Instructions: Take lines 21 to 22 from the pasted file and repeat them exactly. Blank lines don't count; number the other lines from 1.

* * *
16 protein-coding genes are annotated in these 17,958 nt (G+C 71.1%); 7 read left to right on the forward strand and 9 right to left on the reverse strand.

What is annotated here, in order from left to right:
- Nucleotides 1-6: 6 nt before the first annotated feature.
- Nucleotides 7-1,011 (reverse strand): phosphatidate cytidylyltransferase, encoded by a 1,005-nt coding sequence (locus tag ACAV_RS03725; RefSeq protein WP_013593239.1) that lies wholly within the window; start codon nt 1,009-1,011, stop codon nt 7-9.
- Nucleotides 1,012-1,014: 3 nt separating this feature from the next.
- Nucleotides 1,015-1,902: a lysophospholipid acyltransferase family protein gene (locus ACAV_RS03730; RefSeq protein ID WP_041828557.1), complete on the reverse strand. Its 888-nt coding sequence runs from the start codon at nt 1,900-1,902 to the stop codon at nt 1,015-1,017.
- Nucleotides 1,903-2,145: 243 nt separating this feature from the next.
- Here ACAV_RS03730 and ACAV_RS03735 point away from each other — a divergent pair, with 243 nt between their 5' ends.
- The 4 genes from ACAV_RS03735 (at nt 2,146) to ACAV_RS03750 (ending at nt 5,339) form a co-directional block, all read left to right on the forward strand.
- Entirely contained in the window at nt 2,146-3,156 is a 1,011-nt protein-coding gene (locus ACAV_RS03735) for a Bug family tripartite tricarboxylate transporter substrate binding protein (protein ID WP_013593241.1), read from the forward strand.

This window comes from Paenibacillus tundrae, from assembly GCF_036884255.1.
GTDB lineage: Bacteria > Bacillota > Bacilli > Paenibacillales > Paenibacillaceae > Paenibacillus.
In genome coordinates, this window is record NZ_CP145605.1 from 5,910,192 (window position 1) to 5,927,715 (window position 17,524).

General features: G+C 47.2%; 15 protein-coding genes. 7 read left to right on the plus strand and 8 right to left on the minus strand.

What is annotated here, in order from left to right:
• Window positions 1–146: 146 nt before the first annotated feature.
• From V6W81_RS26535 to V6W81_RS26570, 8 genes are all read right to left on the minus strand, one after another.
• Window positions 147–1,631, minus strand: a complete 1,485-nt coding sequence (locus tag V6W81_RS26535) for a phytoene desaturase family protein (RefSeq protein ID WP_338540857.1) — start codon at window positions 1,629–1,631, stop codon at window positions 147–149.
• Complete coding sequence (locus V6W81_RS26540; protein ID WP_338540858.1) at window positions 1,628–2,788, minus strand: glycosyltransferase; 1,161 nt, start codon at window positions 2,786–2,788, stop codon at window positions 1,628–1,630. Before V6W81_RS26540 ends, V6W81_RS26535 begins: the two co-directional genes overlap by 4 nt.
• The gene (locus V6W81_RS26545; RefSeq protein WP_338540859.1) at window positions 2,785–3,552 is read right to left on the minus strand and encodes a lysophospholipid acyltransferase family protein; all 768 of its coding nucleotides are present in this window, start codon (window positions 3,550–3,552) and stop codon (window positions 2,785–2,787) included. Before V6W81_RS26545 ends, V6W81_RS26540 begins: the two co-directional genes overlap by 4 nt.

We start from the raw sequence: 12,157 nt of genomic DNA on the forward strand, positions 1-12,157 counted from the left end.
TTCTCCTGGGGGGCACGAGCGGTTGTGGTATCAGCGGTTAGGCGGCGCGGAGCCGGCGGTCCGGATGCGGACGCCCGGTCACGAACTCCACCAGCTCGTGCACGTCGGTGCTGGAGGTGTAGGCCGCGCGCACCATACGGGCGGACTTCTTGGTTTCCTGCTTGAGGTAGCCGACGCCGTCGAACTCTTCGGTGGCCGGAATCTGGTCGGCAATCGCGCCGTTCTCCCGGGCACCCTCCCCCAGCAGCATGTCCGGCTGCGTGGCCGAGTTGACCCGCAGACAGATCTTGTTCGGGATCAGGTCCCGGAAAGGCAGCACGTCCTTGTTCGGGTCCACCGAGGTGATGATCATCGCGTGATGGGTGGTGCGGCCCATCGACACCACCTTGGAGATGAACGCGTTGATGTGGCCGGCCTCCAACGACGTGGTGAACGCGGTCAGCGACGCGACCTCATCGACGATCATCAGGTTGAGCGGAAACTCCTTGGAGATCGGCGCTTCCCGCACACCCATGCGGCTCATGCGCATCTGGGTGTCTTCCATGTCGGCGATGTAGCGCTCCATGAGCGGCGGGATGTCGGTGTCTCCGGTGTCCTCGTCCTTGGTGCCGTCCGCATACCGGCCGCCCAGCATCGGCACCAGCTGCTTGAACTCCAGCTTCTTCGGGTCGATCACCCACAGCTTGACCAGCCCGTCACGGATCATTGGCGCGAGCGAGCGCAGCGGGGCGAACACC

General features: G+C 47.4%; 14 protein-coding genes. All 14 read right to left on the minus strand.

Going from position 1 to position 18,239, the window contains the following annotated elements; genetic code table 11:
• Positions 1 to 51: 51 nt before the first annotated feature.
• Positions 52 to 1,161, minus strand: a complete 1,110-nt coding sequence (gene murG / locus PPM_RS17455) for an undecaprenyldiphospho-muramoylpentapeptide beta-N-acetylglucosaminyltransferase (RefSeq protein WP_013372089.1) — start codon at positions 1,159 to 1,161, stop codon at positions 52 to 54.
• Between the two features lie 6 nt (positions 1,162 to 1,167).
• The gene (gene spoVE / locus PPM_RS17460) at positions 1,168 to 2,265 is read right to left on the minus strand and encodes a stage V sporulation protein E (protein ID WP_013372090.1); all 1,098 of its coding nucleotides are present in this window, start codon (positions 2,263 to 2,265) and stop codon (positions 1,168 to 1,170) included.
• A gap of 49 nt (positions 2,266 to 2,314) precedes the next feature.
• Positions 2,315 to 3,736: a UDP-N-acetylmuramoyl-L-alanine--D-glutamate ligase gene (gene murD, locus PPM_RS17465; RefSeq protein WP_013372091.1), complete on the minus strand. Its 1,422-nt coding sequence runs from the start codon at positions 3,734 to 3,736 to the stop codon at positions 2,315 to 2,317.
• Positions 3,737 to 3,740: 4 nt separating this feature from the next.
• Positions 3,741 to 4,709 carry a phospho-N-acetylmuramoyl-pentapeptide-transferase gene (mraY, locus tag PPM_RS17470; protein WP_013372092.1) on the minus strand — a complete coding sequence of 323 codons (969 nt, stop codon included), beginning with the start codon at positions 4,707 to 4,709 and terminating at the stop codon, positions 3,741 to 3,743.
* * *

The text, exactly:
We start from the raw sequence: 12,157 nt of genomic DNA on the forward strand, positions 1-12,157 counted from the left end.
TTCTCCTGGGGGGCACGAGCGGTTGTGGTATCAGCGGTTAGGCGGCGCGGAGCCGGCGGTCCGGATGCGGACGCCCGGTCACGAACTCCACCAGCTCGTGCACGTCGGTGCTGGAGGTGTAGGCCGCGCGCACCATACGGGCGGACTTCTTGGTTTCCTGCTTGAGGTAGCCGACGCCGTCGAACTCTTCGGTGGCCGGAATCTGGTCGGCAATCGCGCCGTTCTCCCGGGCACCCTCCCCCAGCAGCATGTCCGGCTGCGTGGCCGAGTTGACCCGCAGACAGATCTTGTTCGGGATCAGGTCCCGGAAAGGCAGCACGTCCTTGTTCGGGTCCACCGAGGTGATGATCATCGCGTGATGGGTGGTGCGGCCCATCGACACCACCTTGGAGATGAACGCGTTGATGTGGCCGGCCTCCAACGACGTGGTGAACGCGGTCAGCGACGCGACCTCATCGACGATCATCAGGTTGAGCGGAAACTCCTTGGAGATCGGCGCTTCCCGCACACCCATGCGGCTCATGCGCATCTGGGTGTCTTCCATGTCGGCGATGTAGCGCTCCATGAGCGGCGGGATGTCGGTGTCTCCGGTGTCCTCGTCCTTGGTGCCGTCCGCATACCGGCCGCCCAGCATCGGCACCAGCTGCTTGAACTCCAGCTTCTTCGGGTCGATCACCCACAGCTTGACCAGCCCGTCACGGATCATTGGCGCGAGCGAGCGCAGCGGGGCGAACACC